According to the Centers for Disease Control and Prevention (CDC), about 8.5 million women and men aged 40 and up in the United States have peripheral artery disease (PAD). You develop PAD if your arteries are clogged and damaged by fatty deposits called plaque.
Regular exercise improves your arterial and cardiovascular health. But one of the most common symptoms of PAD is something called “claudication,” which is leg pain that gets worse when you walk and improves when you rest. If you suffer from claudication, you may avoid even simple exercise, such as walking, because it’s too painful.
All forms of PAD improve with exercise, though, whether you have claudication or not. Here, vein and artery expert Jeffrey Gosin, MD and his team at Shore Vascular and Vein Center in Somers Point, New Jersey, share a few tips about how to exercise with PAD so you can feel better and improve your health.
The fatty plaques that clog your arteries and cause PAD took years or even decades to develop. Exercise improves your vascular health and reduces your risk of heart disease, but you might not notice any changes right away.
Be patient as you teach your body how to tolerate exercise and build up strength. Celebrate each small victory you have as you move from being inactive and fearful, to enjoying daily, healthy movement and exercise.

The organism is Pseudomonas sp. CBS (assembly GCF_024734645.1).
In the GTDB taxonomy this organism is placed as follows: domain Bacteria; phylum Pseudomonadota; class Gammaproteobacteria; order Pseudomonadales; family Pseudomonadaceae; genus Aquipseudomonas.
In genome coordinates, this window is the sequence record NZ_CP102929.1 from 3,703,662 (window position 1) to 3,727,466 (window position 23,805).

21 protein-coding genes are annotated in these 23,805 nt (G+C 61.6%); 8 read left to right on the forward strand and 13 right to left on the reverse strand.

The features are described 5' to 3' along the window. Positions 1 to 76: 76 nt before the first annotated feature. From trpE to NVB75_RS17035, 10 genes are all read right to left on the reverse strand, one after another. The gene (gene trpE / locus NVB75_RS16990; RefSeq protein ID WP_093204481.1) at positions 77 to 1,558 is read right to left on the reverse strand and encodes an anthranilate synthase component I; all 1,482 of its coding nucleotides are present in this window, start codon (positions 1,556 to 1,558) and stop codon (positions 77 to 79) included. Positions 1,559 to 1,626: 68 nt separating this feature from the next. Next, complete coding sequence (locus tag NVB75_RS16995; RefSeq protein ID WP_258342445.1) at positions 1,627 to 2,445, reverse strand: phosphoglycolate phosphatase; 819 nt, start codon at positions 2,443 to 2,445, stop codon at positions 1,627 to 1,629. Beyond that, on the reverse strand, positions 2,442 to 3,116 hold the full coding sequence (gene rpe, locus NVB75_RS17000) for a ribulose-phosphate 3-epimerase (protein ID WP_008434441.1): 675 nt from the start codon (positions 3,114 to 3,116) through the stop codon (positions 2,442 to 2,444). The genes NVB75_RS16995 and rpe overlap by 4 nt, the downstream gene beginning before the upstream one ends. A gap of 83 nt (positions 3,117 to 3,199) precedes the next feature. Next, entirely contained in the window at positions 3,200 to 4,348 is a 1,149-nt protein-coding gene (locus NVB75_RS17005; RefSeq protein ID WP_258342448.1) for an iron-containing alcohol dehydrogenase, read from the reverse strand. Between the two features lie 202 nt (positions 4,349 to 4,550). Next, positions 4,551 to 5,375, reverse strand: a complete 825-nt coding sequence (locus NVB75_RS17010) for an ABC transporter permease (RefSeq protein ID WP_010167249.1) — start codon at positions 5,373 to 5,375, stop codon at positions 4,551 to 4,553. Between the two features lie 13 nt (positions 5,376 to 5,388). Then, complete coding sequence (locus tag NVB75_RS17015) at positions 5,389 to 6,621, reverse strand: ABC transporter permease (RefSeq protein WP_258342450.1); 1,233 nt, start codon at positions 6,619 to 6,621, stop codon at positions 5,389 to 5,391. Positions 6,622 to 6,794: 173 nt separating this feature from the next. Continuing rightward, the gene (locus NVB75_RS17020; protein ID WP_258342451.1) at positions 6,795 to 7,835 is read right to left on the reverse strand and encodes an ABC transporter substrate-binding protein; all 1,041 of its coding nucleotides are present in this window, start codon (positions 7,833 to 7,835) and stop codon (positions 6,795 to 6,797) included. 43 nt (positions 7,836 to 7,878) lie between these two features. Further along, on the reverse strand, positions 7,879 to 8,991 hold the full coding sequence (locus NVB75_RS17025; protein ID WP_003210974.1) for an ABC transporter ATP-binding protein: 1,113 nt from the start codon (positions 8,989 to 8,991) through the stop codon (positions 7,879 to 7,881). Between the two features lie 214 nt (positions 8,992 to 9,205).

Even if you’re just going for a walk, take the time to slowly stretch your leg muscles. Simply bending at the waist while supporting yourself by putting your hands on a table or on stable equipment at the gym can stretch the calf and thigh muscles in the back of your legs.
Stand profile to the table and rest your hand on it while you carefully lunge forward to stretch the thigh muscle in the front of your legs.
Hold each pose steadily for at least 10-15 seconds. Don’t pulse. If your balance is good enough, support yourself with a hand on a table or steady equipment and gently rotate each ankle, one at a time.
Take it slowly
Even top athletes built their strength and endurance, piece-by-piece, over time. Once you’ve warmed up, start with just five minutes of walking at a moderate pace on a track, in the park, around your neighborhood, or on the treadmill. Don’t stop if you feel a little bit of pain; that’s normal.
Take a break
After you’ve reached the five-minute mark, take a rest until your pain subsides. Repeat the walk and rest cycle for at least 2-3 times to start.
Cooling down your muscles, tendons, and ligaments is just as important as warming up to avoid injury and stay strong. After your last moderate-walking session, add a five-minute cool-down of walking slowly. Then gently stretch the front and back of your leg muscles again.
Build on your success
As you build strength over the next couple of months, increase the total time walked (not rested) to 35 minutes. Once you’ve hit that mark, add more walking every day or two until you’ve gradually reached your goal of walking for at least 50 minutes (without counting rests).
Exercise is just one part of improving your arterial and heart health if you have PAD. To find out what other changes you can make to strengthen your arteries, or to get relief from PAD pain, call us at 609-297-5992 or use the handy online contact form.